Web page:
In our session we covered some of the basics of how to run servers in the Research Cloud, then focused on getting a particular application installed and running. To finish, we gave a brief walk-through of our demo.
Figure 2 The dojo demo. Photo by Steven Manos of Melbourne uni.
We have now installed the geo-index at UWS so you can try this out if you have Google Earth by downloading a KML file. This is a demo service only – let us know how you go.
We will work some more on this little very part-time project, but here’s a snapshot of where we are at the moment with our mission of getting RDA data into Google Earth.
Figure 3 Screenshot of data sets from Research Data Australia mapped onto the earth (visualized via their bounding boxes from the data collection metadata) from a long way up (the sets with the (claimed) broadest geographical coverage show up first, more appear as you zoom in)
Right now the experience is basic, but engaging, just using the geometry provided in RDA collections and without changing any of the default ANDS styles you can see a ‘heat map’ of where data have been collected.
Figure 4 Zooming in on research hotspots like The Reef shows how crowded it is there – we’re limiting this to 40 boxes or points per screen, so keep drilling to find more
Figure 5 You can click on a marker to pull up a description
Why are we doing this?
To test out the NeCTAR Research Cloud, so we can advise researchers at UWS on how and when to use it, and integrate it into our UWS Research Computing strategy – we’ll cover this in future posts and publish advice on the UWS eResearch site. Initial observations include:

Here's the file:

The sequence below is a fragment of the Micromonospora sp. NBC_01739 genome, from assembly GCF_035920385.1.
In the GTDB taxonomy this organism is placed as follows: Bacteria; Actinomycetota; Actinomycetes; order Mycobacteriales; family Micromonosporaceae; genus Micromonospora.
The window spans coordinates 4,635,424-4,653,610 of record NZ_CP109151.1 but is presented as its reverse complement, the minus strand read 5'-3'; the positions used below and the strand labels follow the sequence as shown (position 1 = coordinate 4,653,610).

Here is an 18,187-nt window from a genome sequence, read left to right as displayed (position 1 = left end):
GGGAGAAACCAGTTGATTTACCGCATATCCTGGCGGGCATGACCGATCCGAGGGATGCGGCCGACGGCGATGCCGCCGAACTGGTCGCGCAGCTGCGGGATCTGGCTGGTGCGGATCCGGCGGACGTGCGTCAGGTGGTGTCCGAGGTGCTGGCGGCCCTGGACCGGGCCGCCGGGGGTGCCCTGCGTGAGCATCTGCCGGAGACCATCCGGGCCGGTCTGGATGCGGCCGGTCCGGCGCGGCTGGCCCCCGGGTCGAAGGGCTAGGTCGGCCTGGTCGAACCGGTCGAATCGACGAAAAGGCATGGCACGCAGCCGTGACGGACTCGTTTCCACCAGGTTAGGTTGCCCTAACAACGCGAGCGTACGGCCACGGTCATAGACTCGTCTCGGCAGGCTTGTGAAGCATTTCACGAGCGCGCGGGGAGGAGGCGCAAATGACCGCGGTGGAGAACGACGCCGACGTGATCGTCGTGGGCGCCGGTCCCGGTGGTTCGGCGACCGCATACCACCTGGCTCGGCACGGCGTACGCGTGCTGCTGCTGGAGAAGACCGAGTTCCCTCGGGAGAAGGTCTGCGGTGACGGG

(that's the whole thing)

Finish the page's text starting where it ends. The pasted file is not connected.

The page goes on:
It’s good for testing out software ideas quickly – you can fire up a tool, pull in data from a networked source and do something to it, but some planning is required to package the tools and get them to operate as turnkey appliances. At the moment you need command-line skills and patience.
This infrastructure is a game-changer – it can take months for university IT departments to deliver a virtual machine to a research or dev group and policy prevents many of us from buying commercial cloud services on corporate credit cards.
The lack of easy-to access persistent cloud storage which had not yet come on line from NeCTAR’s sister project Research Data Storage Infrastructure RSDSI is a bit of a problem, there is no simple way to mount a device with all your data on it.
A specific lesson from our demo: being able to fire up servers on demand to handle peak loads, such as building a big geo-spatial index (we only built a tiny one) seems promising but we’d like to see this made as easy as possible for people who want to get research done rather than mess with computers.
To see how Andrew Leahy’s considerable expertise in practical, easy to deploy low-end visualization combined with my experience in repositories, harvesting metadata etc might be applied to resource discovery. Being able to fly around the landscape means you can follow geographical features and maybe discover useful data sets along the way.
To explore how the ReDBOX Research Data Catalogue application might be able to geo-index collections (see notes on this below).
It turns out there is a competition running for the best demonstration of data re-use using the cloud. The work that Andrew and I have started looks like the nucleus of an entry. We’d welcome others from UWS or beyond to join us particularly those with geo-located data we could add to the ANDS data set, or people with good ideas about information discovery and/or coding skills. Drop us a line if you’d like to join us in extending this demo.
Copyright Peter Sefton 2012. Licensed under Creative Commons Attribution-Share Alike 2.5 Australia. <http://creativecommons.org/licenses/by-sa/2.5/au/>